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Bearman

Sometimes an answer leads to a question

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My local Hospital's phlebotomy department has 14 cubicles which are collecting the punters blood samples all day long. Add in numerous clinics and pharmacies in the local area and there are a lot of samples being processed every day.

I often wondered how many technicians there are working in the lab. I asked that very question to a nurse and was told about 20. I was really surprised that it was so low. The nurse informed me that the blood samples are read by machines and not by peered at by a human looking through a microscope. The computer fires off the results to the asking GP.

That's one question answered.... BUT it got me thinking.

If that is the case why does a doctor tick specific boxes on the proforma to get specific answers when the machine could read all the boxes and thus give a full picture of what is going on in one hit?

Any other examples of perhaps rhetorical posers you have wondered about?


Ron Banks

Bears and Barrow

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On 07/12/2019 at 10:46, Bearman said:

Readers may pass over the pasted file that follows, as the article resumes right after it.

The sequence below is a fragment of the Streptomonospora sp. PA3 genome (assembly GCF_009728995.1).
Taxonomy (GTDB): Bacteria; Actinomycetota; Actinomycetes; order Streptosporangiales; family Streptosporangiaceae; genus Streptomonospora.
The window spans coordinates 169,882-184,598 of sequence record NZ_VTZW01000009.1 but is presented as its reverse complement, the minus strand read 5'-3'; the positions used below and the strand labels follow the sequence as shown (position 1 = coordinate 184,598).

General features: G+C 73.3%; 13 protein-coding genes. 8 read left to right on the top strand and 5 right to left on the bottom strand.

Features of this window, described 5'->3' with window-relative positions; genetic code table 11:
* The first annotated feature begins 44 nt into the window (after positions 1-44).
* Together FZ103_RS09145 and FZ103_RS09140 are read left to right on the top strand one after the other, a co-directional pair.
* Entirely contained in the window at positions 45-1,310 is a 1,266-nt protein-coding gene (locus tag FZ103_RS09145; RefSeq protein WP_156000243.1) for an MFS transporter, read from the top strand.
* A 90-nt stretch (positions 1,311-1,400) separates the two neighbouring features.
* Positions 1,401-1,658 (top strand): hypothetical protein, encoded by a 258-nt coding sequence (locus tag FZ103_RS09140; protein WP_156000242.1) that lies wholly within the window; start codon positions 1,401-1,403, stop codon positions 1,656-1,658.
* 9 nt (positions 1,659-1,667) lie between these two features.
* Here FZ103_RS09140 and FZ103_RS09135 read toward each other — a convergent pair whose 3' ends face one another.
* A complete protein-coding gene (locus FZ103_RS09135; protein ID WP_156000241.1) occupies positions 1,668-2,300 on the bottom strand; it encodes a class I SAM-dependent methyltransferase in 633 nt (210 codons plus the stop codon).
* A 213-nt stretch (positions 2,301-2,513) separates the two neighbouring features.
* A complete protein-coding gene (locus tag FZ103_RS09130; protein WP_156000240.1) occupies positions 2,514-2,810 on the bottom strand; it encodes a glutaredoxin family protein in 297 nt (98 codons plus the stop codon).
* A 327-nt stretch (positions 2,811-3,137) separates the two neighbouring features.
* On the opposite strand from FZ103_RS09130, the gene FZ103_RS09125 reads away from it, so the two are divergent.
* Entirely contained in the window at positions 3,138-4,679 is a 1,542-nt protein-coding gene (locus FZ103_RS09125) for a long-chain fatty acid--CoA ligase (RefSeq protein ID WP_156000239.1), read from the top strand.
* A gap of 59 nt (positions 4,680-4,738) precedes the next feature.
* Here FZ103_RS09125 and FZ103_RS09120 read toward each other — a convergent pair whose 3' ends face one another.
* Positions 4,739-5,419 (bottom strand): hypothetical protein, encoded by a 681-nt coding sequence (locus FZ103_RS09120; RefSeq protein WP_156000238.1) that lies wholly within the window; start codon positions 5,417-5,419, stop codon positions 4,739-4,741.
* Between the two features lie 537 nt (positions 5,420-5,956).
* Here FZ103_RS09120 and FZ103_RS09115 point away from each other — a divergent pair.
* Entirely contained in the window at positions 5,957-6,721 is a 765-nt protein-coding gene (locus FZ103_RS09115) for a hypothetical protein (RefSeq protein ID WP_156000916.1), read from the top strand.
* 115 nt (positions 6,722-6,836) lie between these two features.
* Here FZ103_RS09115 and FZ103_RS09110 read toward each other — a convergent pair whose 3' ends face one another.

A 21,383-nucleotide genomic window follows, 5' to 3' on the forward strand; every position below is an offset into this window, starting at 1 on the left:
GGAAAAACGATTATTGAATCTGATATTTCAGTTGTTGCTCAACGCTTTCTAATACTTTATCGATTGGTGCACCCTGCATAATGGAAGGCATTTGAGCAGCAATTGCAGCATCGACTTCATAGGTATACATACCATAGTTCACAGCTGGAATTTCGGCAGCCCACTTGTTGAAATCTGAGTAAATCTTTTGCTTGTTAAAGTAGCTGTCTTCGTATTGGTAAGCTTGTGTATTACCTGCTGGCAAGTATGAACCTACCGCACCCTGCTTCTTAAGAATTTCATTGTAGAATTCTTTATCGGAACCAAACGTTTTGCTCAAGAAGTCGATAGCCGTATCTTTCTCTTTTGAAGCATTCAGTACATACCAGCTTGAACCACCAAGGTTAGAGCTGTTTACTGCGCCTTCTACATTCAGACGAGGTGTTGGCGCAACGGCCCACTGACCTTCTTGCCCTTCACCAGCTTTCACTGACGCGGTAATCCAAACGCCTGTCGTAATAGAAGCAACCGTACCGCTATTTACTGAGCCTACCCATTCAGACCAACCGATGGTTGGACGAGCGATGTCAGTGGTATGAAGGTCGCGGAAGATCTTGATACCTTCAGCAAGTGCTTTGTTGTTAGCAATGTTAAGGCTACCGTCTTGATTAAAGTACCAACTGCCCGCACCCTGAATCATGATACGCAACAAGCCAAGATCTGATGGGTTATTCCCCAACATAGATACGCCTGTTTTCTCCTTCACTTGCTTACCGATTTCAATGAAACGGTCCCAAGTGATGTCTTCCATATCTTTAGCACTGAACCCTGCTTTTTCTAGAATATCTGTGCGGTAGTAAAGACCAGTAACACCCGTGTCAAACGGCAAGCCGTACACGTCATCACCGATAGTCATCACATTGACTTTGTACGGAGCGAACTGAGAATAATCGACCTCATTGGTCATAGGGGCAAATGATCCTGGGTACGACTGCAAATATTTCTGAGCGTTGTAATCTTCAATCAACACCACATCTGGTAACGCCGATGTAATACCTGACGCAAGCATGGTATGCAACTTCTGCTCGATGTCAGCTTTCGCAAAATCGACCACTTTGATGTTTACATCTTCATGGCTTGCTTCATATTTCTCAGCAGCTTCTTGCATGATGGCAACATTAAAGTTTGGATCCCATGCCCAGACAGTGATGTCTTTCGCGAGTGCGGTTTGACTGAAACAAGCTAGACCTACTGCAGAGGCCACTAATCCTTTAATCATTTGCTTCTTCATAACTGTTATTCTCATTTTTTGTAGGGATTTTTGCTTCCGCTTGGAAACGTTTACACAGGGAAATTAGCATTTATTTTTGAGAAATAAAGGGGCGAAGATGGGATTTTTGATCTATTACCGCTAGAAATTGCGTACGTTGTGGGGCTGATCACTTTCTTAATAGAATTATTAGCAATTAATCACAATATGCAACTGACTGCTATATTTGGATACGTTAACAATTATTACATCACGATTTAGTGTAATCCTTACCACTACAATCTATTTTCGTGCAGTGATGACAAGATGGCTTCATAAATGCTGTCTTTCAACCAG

My local Hospital's phlebotomy department has 14 cubicles which are collecting the punters blood samples all day long. Add in numerous clinics and pharmacies in the local area and there are a lot of samples being processed every day.

I often wondered how many technicians there are working in the lab. I asked that very question to a nurse and was told about 20. I was really surprised that it was so low. The nurse informed me that the blood samples are read by machines and not by peered at by a human looking through a microscope. The computer fires off the results to the asking GP.

That's one question answered.... BUT it got me thinking.

If that is the case why does a doctor tick specific boxes on the proforma to get specific answers when the machine could read all the boxes and thus give a full picture of what is going on in one hit?

Any other examples of perhaps rhetorical posers you have wondered about?

They may use different machines for different tests, the machines are not then slowing down the process by being used for things that they are not wanted for.

It could be that one machine is used for all the tests, but if it has to do all the tests it slows down the process, programming the machine to do just the tests required would speed up the process.


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and another question is? Where does all that blood go to once its been tested in the path lab?  At University Hospital of Clermont-Ferrand (CHU), it used to be mixed with something then poured down the drain and hence to the city water treatment plant where hopefully it had become harmless. I guess  safe disposal is covered in a defined process that someone on here might know more about.


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